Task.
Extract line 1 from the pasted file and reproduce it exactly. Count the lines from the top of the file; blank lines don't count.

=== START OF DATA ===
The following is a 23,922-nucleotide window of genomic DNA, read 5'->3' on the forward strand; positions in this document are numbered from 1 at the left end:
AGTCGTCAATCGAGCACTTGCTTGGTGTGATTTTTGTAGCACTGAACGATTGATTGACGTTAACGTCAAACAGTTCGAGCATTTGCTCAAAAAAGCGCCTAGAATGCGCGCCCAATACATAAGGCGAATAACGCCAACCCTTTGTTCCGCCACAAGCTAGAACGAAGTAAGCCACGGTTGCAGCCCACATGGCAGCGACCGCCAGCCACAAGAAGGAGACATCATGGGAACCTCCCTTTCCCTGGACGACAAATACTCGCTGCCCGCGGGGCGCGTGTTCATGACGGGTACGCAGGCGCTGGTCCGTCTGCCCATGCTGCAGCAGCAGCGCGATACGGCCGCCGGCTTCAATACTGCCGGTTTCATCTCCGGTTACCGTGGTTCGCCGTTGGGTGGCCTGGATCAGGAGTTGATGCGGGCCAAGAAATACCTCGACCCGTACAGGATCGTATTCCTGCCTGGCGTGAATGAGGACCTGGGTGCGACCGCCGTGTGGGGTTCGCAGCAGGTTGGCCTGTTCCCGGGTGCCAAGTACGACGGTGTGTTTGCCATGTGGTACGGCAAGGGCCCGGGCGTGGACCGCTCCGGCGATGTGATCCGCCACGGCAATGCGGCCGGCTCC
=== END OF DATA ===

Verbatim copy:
The following is a 23,922-nucleotide window of genomic DNA, read 5'->3' on the forward strand; positions in this document are numbered from 1 at the left end: